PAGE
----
A DECISION on whether to extradite Gary McKinnon is due in a little more than one month, according to a statement from his mother, campaigner Janis Sharp.
Sharp told The INQUIRER today that a decision on the 16 October could bring an end to the ten year torment endured by her son. His lawyer, Karen Todner, also confirmed the date in a statement on her website.
"Theresa May is announcing her decision on Gary on the 16th October and will be announcing it in Parliament at the same time as she will be announcing her views [and] intentions with regard to the Scott Baker review, the Joint Parliamentary committee on Human Rights review and the Home Affairs select committee review, all on the Extradition Treaty," said Sharp in an email to The INQUIRER.
The decision, which the home office secretary put off in favour of enjoying the Olympics this Summer, is long overdue, and the McKinnon camp hopes that it will be a positive one.
If it is not, then a hearing will take place the next month, explained Karen Todner, the solicitor representing the accused hacker.
"The Home Secretary will make an announcement on or before 16th October 2012 regarding the extradition of Gary McKinnon to the United States of America," she explained.
"Should the decision from the Home Secretary not be in Mr McKinnon's favour, the High Court have fixed the case for hearing on 28th and 29th November 2012."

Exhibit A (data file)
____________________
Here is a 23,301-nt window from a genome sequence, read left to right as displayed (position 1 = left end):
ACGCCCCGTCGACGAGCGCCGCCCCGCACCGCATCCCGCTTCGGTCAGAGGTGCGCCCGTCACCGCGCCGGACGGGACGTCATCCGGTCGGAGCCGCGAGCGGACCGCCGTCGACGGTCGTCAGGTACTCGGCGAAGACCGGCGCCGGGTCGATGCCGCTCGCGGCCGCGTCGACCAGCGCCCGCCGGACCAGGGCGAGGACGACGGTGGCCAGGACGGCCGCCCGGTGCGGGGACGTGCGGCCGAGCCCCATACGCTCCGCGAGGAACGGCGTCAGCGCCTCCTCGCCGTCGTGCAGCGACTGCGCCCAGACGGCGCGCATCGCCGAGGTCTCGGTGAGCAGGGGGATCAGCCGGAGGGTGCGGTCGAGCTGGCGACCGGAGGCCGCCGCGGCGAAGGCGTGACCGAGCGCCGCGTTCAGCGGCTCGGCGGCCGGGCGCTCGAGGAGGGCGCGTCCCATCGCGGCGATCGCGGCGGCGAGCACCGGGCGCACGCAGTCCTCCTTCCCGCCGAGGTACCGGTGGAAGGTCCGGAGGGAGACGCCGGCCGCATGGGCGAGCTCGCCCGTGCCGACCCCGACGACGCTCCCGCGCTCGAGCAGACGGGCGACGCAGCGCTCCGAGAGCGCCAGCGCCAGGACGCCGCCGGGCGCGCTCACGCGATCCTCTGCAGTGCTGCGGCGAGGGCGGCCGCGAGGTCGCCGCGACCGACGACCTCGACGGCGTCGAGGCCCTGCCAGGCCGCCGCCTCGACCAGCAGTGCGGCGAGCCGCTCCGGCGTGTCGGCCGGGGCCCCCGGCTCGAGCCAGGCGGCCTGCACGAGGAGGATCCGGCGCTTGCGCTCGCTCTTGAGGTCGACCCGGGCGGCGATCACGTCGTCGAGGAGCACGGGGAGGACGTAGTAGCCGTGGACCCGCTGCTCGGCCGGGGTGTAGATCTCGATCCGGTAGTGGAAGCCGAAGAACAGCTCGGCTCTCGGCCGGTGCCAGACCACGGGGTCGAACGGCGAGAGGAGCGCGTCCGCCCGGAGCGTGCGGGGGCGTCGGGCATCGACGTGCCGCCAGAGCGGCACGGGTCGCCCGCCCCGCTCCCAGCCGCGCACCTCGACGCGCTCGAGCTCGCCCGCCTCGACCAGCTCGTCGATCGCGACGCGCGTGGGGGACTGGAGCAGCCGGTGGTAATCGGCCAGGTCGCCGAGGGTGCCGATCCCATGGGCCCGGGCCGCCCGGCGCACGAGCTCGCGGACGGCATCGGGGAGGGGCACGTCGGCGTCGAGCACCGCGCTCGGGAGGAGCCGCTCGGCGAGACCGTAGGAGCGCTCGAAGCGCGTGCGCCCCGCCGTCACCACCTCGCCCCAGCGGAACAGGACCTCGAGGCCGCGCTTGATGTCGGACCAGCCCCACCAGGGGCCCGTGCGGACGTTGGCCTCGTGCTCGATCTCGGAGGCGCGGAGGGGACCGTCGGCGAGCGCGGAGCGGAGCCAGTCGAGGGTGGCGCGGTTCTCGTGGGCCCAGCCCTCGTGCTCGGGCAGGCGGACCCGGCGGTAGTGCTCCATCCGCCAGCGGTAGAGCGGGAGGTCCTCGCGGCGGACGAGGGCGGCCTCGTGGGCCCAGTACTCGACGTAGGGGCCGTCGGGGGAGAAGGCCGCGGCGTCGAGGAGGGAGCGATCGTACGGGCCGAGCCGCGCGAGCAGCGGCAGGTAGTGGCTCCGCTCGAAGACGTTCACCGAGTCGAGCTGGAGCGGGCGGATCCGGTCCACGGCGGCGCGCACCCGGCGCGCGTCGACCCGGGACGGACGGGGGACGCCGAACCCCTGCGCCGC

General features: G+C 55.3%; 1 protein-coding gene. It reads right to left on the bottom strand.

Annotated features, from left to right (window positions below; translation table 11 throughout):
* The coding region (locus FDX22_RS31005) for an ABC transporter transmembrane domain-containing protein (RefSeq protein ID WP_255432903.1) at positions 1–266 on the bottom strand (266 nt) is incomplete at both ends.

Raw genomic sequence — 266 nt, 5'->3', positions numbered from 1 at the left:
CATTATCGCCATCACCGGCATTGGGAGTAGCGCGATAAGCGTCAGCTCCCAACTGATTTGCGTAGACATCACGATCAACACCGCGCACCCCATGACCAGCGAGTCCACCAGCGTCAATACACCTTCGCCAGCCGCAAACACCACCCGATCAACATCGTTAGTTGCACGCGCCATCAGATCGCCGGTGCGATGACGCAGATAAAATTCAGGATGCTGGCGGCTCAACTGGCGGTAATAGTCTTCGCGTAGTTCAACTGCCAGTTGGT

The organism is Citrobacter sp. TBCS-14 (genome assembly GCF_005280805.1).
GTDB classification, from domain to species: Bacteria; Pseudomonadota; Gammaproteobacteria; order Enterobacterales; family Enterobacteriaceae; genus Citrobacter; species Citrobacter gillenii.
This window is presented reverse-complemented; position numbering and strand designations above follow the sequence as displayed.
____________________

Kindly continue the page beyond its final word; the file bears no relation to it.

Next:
Sharp told us that she did not expect the appeal to be necessary, explaining that she is confident that the Home Secretary will rule in favour of keeping McKinnon in the UK.
"Both David Cameron the Prime Minister and Nick Clegg The Deputy Prime Minister used Gary as a core part of their election campaign to get into power. No Government would use a vulnerable autistic man to gain support from the British public to help them come into power, and then throw him to the dogs when they feel they no longer need him, after he had endured ten years of mental torment," she said.
"This would be political suicide. Dominic Grieve the Attorney General and almost all leading figures in the Coalition Government have announced their support for Gary and that he should be kept in the U.K."
The Prime Minister has asked President Obama three times for leniency, she added, and Obama has said that he will respect whatever decision the UK makes. Sharp said that a decision to let McKinnon leave the country would make the PM look weak, adding that this is something that she suspected he would like to avoid.
"If a Prime Minister could not achieve this from our closest ally for someone like my son Gary, then it would cast doubt on his capabilities, and would be a sad indictment of his leadership," she added.
"However I believe that David Cameron is easily strong enough to achieve this, and that the PM and Theresa May will come through for Gary. If Theresa May had already announced that Gary would be kept in the U.K, she would have achieved the loudest ever cheers at the Paralympics." µ
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